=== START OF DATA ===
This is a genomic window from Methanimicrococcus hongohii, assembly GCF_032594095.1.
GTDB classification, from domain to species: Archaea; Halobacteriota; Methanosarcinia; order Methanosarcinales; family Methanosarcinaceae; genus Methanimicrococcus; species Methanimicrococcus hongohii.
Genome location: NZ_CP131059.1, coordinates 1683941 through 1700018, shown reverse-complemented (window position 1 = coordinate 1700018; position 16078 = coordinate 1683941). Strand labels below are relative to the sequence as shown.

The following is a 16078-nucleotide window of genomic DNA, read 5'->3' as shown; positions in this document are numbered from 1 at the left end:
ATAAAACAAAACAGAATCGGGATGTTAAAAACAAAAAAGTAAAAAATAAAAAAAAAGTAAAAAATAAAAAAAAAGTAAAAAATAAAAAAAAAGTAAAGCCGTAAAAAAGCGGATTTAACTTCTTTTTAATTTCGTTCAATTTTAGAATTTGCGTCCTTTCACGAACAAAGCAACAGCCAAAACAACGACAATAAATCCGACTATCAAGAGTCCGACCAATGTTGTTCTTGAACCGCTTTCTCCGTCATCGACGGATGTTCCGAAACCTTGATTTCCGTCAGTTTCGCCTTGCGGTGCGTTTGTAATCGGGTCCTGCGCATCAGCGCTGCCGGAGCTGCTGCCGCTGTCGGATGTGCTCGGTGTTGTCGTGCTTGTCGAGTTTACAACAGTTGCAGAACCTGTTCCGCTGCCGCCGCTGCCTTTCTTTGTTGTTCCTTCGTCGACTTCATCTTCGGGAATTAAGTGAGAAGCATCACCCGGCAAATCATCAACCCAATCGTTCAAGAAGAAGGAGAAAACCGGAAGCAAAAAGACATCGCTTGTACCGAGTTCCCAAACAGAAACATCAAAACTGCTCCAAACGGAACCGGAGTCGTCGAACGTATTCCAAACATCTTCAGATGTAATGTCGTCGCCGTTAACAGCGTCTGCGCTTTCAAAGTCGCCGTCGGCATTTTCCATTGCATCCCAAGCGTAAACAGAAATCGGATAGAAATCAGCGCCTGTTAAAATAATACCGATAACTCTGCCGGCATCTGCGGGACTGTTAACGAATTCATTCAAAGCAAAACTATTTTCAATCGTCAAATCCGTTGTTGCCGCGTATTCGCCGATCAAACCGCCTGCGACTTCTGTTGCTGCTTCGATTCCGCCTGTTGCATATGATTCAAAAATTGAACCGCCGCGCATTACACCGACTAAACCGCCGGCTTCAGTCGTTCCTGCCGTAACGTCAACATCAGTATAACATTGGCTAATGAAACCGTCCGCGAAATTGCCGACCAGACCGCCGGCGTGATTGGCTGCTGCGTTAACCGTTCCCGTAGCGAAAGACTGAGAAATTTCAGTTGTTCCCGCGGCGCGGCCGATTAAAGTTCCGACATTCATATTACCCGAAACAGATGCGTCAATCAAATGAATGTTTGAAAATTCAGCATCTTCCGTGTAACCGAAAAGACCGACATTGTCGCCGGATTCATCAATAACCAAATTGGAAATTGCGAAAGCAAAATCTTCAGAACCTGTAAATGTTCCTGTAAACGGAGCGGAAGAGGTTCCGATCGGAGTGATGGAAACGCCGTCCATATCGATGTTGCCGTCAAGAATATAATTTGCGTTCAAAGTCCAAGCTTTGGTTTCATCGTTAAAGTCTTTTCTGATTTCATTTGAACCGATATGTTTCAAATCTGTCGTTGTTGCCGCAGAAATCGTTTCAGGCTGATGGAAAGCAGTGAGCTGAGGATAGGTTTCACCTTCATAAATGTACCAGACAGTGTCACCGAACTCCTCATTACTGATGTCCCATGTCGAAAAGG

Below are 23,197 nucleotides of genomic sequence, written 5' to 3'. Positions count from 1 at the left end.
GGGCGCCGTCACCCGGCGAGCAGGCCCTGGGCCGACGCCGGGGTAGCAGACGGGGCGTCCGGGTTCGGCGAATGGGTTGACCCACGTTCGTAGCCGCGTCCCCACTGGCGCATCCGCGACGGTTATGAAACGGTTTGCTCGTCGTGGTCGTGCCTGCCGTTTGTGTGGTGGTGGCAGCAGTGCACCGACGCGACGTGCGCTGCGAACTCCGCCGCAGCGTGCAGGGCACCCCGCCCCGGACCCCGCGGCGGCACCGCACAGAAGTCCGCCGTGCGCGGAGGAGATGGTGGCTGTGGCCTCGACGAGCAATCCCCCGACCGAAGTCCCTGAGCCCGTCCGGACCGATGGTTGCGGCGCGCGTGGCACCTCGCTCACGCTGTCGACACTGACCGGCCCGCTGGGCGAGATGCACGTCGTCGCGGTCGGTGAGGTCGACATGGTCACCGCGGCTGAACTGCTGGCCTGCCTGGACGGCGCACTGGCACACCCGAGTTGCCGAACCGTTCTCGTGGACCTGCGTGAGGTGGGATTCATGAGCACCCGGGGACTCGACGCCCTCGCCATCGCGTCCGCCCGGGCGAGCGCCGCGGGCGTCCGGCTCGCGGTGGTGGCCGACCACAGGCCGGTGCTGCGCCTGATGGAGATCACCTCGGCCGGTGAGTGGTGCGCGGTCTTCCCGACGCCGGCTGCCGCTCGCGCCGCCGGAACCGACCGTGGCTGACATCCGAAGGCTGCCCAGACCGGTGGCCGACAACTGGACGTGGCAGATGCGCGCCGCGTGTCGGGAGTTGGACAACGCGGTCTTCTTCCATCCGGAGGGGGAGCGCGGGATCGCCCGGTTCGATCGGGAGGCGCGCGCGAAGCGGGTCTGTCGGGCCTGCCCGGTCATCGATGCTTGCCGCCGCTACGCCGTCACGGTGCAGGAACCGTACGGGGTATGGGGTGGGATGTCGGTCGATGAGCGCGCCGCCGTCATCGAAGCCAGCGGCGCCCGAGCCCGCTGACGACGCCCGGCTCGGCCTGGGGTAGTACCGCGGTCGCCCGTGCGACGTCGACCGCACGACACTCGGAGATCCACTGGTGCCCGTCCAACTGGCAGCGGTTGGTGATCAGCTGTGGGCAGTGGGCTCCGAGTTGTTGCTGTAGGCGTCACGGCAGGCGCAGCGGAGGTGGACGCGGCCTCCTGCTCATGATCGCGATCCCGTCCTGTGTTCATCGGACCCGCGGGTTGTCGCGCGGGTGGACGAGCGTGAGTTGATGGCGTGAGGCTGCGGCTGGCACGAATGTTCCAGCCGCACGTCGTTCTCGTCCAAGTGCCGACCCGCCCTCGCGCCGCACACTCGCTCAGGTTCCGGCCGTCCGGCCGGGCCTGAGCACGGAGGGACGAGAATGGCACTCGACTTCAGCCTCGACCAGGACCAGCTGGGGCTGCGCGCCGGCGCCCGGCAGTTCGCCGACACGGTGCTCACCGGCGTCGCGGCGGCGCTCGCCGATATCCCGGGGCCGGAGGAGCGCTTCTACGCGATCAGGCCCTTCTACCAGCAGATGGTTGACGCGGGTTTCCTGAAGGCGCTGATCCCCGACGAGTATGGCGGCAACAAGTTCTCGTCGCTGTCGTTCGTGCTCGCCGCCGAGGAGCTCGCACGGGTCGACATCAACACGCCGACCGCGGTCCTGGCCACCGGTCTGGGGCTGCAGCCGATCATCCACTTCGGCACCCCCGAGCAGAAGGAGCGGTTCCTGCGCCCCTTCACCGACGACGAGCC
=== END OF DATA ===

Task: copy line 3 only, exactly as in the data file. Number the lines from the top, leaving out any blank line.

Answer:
Genome location: NZ_CP131059.1, coordinates 1683941 through 1700018, shown reverse-complemented (window position 1 = coordinate 1700018; position 16078 = coordinate 1683941). Strand labels below are relative to the sequence as shown.